This is one of several translated
excerpts from Byzantine sources produced and mounted with
historical introduction and commentary by Paul Stephenson.
The following verses have been preserved in three versions, in rather different forms. The text used here is that reconstructed and edited by G. Morgan ( BZ , 47, 1954), following the revisions, translation and commentary offered by G. Horrocks (1997, pp. 259-61). It fills one leaf bound into Codex Marcianus XI.19, which is dated 1649 – c. 1713, although the leaf (folio 338 bis R.) belongs probably to the late sixteenth century. The last lines of the text, which have here been omitted, were appended when the text had become corrupted and its topicality lost. Thus it was reinterpreted as an oracle, and attributed to Leo the Wise. The two alternate versions of the text have survived incorporated into miscellanies of prophecies which circulated at the end of the sixteenth century.
We can only imagine how many such songs have been lost, and suggest that Byzantine society, so often portrayed as obsessed with the spiritual, had many more profane concerns and prejudices of which we are barely aware. Note particularly the popular scorn for monks and eunuchs. For far fuller insights into secular art and concerns, see now H. Maguire and E. Dauterman Maguire, Other Icons (Princeton, 2007).
The blacksmith strikes the anvil, and he strikes the neighbours too,
For the matchmaker and the princeling stand at the door.
Theophano wanted cake, but the beauty ate it.
He who wore the coronation robe now sports leather,
And if winter comes to him, he wears also his fur.
Those “shrivelled horn-players” with “hand-sized anuses,”
Parade the murderous adultress on the saddle of a mule.
The first line is a proverb, meaning, perhaps, “The blacksmith will give you a hammering, so watch out.” From the second line, things become more specfic. The “matchmaker” is surely Basil the Parakoimomenos (alt. the Nothos, “Bastard') the illegitimate son of Romanos II Lekapenos (920-44), who was castrated to render him ineligible for the throne. As a eunuch he held high state office, surviving the overthrow of his father and half-brothers in 944, and outliving Constantine VII and Romanos II (959-63). “Matchmaker” surely refers to his arranging the marriage of Constantine VII's daughter, Theodora, the “beauty” of line three, to the “princeling” John I Tzimiskes (969-76). This act deprived Theophano (of line three), widow of the murdered Nikephoros II Phokas (963-9), of her lover and conspirator, John, and led to her exile. Apparently this followed public ridicule, by the familiar Byzantine practice of leading her through the streets of Constantinople on a mule (often seated backwards, although that is not stated here), although Morgan suggests this was acted out after her exile, allowing the demes a chance to sing this song. Theophano's exile, and hence ridicule, is attributed to men, described by masculine plural compounds as “shrivelled horn-players” and “hand-sized anuses.” These are references to the eunuch Basil, and probably also Patriarch Polyeuktos, formerly a monk, who had forbidden the marriage of Theophano and Tzimiskes on the grounds that Theophano had already twice been married (to the emperor Romanos II before Nikephoros II). The sexual innuendo is clear, and likely reflects popular scorn for eunuchs and monks as the passive partners in homosexual acts.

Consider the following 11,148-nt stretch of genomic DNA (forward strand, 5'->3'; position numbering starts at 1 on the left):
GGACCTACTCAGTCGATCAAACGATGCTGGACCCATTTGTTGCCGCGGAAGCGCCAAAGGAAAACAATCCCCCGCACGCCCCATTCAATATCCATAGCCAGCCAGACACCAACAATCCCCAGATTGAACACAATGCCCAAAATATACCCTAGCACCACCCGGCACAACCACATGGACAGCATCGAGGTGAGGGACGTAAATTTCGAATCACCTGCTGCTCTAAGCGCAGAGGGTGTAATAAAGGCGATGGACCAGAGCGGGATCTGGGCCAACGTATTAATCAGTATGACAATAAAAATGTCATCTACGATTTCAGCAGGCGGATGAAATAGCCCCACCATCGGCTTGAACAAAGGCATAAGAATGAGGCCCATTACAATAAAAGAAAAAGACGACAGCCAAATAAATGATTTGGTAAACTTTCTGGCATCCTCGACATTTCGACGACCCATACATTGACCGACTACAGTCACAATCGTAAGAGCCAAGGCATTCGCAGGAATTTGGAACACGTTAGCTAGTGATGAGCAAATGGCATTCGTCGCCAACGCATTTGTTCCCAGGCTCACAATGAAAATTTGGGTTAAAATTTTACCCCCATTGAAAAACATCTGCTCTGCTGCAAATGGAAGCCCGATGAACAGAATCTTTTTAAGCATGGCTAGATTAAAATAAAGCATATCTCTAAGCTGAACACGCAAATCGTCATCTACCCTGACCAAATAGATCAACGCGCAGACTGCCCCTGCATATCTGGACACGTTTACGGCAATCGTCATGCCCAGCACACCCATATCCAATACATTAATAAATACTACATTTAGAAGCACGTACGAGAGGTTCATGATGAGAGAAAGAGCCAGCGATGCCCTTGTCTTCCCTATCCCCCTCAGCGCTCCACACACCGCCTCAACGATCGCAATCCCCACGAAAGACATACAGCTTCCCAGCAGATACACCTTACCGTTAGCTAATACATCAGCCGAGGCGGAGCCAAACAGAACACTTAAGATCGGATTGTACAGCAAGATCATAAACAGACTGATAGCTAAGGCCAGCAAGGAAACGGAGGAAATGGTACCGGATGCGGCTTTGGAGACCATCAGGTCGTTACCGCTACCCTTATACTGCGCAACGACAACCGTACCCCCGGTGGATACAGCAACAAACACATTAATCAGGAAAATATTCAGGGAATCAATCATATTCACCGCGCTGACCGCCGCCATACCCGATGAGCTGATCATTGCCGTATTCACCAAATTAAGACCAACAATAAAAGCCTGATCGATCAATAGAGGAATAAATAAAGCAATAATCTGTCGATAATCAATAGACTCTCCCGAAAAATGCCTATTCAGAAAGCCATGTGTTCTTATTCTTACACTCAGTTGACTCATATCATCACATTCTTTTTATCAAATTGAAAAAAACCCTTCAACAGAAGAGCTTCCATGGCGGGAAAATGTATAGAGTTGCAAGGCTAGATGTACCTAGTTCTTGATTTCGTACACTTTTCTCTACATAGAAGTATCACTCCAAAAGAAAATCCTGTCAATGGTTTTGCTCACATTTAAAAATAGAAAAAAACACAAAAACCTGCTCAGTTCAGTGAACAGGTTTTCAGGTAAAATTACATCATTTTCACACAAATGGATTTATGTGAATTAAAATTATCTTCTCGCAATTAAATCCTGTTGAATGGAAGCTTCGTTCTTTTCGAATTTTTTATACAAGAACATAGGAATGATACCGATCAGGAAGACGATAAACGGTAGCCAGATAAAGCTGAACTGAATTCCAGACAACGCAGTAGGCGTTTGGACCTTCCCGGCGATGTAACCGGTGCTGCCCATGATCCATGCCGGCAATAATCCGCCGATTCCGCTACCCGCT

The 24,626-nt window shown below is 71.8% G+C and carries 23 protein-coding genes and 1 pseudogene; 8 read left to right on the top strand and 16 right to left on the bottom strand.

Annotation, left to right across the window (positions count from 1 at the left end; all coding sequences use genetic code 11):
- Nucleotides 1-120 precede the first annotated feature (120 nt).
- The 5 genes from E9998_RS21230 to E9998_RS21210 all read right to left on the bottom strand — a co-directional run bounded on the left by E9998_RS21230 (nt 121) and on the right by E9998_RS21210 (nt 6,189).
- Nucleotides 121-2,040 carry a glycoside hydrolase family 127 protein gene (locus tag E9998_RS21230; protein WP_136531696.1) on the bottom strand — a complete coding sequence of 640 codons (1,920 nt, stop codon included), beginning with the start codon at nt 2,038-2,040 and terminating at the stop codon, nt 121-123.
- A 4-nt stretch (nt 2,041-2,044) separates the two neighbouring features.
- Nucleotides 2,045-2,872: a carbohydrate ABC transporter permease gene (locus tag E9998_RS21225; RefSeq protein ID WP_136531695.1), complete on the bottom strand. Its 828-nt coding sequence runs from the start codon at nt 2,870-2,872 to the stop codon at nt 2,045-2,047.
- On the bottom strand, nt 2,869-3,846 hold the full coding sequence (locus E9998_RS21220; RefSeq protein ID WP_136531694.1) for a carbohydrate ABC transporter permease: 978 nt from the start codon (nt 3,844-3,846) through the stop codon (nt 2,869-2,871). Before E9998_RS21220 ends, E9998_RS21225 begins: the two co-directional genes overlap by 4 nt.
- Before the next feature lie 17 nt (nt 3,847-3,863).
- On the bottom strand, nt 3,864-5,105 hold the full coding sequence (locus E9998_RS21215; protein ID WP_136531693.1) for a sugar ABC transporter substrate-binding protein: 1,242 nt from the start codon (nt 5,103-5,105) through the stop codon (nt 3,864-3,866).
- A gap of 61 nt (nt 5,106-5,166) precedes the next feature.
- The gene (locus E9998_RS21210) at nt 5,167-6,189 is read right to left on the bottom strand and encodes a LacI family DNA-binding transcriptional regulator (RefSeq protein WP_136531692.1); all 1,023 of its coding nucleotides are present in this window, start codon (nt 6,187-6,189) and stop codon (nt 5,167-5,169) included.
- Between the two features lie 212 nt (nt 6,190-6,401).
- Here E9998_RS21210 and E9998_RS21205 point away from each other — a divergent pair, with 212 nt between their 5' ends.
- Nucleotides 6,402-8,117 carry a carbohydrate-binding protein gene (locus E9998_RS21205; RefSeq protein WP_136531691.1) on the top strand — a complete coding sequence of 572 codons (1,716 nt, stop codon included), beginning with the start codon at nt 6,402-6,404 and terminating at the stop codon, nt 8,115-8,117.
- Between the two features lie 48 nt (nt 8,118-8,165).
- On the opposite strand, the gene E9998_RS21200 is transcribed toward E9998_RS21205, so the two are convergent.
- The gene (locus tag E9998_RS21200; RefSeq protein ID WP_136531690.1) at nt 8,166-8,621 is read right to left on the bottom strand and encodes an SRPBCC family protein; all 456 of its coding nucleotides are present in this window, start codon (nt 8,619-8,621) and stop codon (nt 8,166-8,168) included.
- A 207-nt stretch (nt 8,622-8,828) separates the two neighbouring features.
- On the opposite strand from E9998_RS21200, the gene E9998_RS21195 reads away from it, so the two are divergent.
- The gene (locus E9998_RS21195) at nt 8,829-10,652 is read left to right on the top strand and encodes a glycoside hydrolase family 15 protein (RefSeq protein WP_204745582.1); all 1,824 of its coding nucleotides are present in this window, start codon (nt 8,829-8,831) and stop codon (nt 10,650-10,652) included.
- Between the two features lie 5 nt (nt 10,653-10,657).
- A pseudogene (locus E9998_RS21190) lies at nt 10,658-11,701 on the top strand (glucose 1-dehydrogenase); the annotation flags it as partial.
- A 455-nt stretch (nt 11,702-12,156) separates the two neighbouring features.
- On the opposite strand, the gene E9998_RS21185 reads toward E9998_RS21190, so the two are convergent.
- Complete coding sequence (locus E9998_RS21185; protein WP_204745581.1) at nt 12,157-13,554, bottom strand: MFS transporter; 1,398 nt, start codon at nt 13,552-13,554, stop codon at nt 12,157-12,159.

G. Morgan, “A Byzantine satirical song?,” Byzantinische Zeitschrift 47 (1954), 292-7
G. Horrocks, Greek. A history of the language and its speakers (London, 1997), pp. 256-61
“The nature and origins of the political verse,” Dumbarton
Oaks Papers 28 (1974), 141-95
H. Maguire and E. Dauterman Maguire, Other Icons (Princeton, 2007)
Paul Stephenson, December 2003; July 2010
Revised January 2012